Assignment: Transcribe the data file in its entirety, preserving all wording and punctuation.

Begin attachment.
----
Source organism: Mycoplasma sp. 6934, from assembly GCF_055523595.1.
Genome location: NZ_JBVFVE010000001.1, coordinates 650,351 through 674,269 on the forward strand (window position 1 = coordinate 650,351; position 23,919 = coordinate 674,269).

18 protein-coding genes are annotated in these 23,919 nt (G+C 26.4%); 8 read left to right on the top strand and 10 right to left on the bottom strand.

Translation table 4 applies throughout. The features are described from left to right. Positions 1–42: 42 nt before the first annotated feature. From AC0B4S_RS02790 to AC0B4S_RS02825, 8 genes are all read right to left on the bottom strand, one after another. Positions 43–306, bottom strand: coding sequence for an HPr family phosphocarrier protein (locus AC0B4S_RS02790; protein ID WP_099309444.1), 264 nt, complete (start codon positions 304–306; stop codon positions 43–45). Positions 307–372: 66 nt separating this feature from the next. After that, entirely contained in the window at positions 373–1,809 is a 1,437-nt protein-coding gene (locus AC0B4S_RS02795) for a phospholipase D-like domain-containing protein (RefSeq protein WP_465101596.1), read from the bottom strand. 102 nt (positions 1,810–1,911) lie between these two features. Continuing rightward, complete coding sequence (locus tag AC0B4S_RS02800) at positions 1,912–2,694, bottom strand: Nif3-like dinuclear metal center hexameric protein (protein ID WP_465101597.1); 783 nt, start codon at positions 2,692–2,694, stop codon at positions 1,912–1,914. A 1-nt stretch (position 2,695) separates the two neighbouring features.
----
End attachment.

Source organism: Mycoplasma sp. 6934, from assembly GCF_055523595.1.
Genome location: NZ_JBVFVE010000001.1, coordinates 650,351 through 674,269 on the forward strand (window position 1 = coordinate 650,351; position 23,919 = coordinate 674,269).

18 protein-coding genes are annotated in these 23,919 nt (G+C 26.4%); 8 read left to right on the top strand and 10 right to left on the bottom strand.

Translation table 4 applies throughout. The features are described from left to right. Positions 1–42: 42 nt before the first annotated feature. From AC0B4S_RS02790 to AC0B4S_RS02825, 8 genes are all read right to left on the bottom strand, one after another. Positions 43–306, bottom strand: coding sequence for an HPr family phosphocarrier protein (locus AC0B4S_RS02790; protein ID WP_099309444.1), 264 nt, complete (start codon positions 304–306; stop codon positions 43–45). Positions 307–372: 66 nt separating this feature from the next. After that, entirely contained in the window at positions 373–1,809 is a 1,437-nt protein-coding gene (locus AC0B4S_RS02795) for a phospholipase D-like domain-containing protein (RefSeq protein WP_465101596.1), read from the bottom strand. 102 nt (positions 1,810–1,911) lie between these two features. Continuing rightward, complete coding sequence (locus tag AC0B4S_RS02800) at positions 1,912–2,694, bottom strand: Nif3-like dinuclear metal center hexameric protein (protein ID WP_465101597.1); 783 nt, start codon at positions 2,692–2,694, stop codon at positions 1,912–1,914. A 1-nt stretch (position 2,695) separates the two neighbouring features.